The Perfect Server - OpenSUSE 13.1 x86_64 (Apache2, Dovecot, ISPConfig 3)
Author: Falko Timme, updated by Srijan Kishore
This is a detailed description about how to set up an OpenSUSE 13.1 64bit (x86_64) server that offers all services needed by ISPs and hosters: Apache web server (SSL-capable) with PHP, CGI and SSI support, Postfix mail server with SMTP-AUTH, TLS and virtual mail users, BIND DNS server, Pureftpd FTP server, MySQL server, Dovecot POP3/IMAP, Quota, Firewall, Mailman, etc. Since version 3.0.4, ISPConfig comes with full support for the nginx web server in addition to Apache; this tutorial covers the setup of a server that uses Apache, not nginx.
I will use the following software:
- Web Server: Apache 2.4 with PHP 5
- Database Server: MySQL
- Mail Server: Postfix with virtual users
- DNS Server: BIND
- FTP Server: pureftpd
- POP3/IMAP: Dovecot
- Webalizer and AWStats for web site statistics
In the end you should have a system that works reliably and is easily manageable with the ISPConfig 3 control panel. The following guide is for the 64bit version of OpenSUSE.
I want to say first that this is not the only way of setting up such a system. There are many ways of achieving this goal but this is the way I take. I do not issue any guarantee that this will work for you!
Notice: This guide is for ISPConfig 3.0.1 or newer. It is not suitable for ISPConfig 2.x!
ISPConfig 3 Manual
In order to learn how to use ISPConfig 3, I strongly recommend to download the ISPConfig 3 Manual.
On about 300 pages, it covers the concept behind ISPConfig (admin, resellers, clients), explains how to install and update ISPConfig 3, includes a reference for all forms and form fields in ISPConfig together with examples of valid inputs, and provides tutorials for the most common tasks in ISPConfig 3. It also lines out how to make your server more secure and comes with a troubleshooting section at the end.
ISPConfig Monitor App For Android
With the ISPConfig Monitor App, you can check your server status and find out if all services are running as expected. You can check TCP and UDP ports and ping your servers. In addition to that you can use this app to request details from servers that have ISPConfig installed; these details include everything you know from the Monitor module in the ISPConfig Control Panel (e.g. services, mail and system logs, mail queue, CPU and memory info, disk usage, quota, OS details, RKHunter log, etc.), and of course, as ISPConfig is multiserver-capable, you can check all servers that are controlled from your ISPConfig master server.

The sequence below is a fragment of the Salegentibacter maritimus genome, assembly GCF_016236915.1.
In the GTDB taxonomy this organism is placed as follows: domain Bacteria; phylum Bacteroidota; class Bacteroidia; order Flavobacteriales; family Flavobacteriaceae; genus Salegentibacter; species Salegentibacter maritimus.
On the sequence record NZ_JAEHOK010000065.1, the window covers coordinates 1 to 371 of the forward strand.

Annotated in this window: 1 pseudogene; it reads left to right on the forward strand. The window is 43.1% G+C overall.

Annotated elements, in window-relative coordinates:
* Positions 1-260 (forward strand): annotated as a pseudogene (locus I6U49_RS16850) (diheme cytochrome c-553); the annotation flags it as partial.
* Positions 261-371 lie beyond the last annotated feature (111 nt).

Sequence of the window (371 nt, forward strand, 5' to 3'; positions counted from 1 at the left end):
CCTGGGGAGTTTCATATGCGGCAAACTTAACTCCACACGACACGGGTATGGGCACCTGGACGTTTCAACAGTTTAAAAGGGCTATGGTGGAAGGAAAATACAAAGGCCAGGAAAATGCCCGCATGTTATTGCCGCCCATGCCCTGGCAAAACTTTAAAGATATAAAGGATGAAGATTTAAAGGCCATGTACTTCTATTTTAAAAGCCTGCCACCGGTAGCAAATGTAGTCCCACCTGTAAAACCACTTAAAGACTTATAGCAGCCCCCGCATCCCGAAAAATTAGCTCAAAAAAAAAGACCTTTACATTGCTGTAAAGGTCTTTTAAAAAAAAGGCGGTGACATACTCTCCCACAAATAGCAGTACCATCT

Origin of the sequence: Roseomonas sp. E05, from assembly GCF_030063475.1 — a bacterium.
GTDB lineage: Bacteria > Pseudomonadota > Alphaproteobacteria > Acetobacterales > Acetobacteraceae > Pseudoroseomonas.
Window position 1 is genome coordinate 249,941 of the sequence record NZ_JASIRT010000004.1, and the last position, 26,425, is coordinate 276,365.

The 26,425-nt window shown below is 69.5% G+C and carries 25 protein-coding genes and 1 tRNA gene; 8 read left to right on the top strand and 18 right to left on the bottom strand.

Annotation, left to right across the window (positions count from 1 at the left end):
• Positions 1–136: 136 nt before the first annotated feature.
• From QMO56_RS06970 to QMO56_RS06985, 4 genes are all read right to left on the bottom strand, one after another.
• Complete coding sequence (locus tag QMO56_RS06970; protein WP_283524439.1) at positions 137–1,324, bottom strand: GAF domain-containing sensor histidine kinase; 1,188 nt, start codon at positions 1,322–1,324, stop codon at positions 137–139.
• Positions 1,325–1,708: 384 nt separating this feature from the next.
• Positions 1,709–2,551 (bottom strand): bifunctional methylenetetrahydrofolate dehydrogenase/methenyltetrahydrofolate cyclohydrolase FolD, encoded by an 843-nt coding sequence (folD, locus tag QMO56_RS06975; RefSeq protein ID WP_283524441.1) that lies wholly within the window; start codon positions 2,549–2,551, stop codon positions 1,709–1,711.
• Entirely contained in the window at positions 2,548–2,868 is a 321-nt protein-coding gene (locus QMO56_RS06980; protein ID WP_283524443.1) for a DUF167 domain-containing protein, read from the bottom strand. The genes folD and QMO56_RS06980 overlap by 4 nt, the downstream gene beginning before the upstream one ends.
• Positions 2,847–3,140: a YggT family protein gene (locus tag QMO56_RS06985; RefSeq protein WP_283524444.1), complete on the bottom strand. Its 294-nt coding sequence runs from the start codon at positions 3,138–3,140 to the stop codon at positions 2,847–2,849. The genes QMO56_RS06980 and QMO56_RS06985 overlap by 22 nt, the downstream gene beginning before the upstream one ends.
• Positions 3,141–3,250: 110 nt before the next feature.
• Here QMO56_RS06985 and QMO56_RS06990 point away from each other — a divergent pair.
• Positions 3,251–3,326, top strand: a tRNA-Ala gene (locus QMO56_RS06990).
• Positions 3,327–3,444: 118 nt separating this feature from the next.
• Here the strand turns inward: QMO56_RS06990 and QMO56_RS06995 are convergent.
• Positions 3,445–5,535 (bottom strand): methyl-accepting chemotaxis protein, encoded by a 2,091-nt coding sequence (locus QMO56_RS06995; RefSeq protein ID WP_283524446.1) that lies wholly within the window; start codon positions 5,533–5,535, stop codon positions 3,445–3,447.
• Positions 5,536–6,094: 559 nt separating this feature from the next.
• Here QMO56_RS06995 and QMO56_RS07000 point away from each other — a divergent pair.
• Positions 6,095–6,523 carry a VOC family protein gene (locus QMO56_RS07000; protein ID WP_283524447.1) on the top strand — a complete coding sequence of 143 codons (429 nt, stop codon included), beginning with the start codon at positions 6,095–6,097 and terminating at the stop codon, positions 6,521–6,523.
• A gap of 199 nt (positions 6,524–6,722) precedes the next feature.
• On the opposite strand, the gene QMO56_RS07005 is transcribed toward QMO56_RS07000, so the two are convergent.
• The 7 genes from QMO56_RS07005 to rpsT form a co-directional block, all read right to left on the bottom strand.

For download and usage instructions, please visit http://www.ispconfig.org/ispconfig-3/ispconfig-monitor-app-for-android/.
To install such a system you will need the following:
- The OpenSUSE 13.1 DVD. You can download it here: http://download.opensuse.org/distribution/13.1/iso/openSUSE-13.1-DVD-x86_64.iso
- A fast Internet connection...
2 Preliminary Note
In this tutorial I use the hostname server1.example.com with the IP address 192.168.2.249 and the gateway 192.168.2.254. These settings might differ for you, so you have to replace them where appropriate.
3 The Base System
Boot from your OpenSUSE 13.1 DVD and select Installation:
Select your language, keyboard layout and accept the licence terms:
The installer analyzes your hardware and builds the software repository cache:
Select New Installation:
Select the region and timezone:
We select Other > Minimal Server Selection (Text Mode) here as we want to install a server without X-Window desktop. The X-Window system is not necessary to run the server and would slow down the system. We will do all administration tasks on the shell or through an SSH connection, e.g. via PuTTY from a remote desktop.
Click on Edit Partition Setup... to change the proposed partitions. As this is a server setup, we need a large /srv partition instead of the /home partition: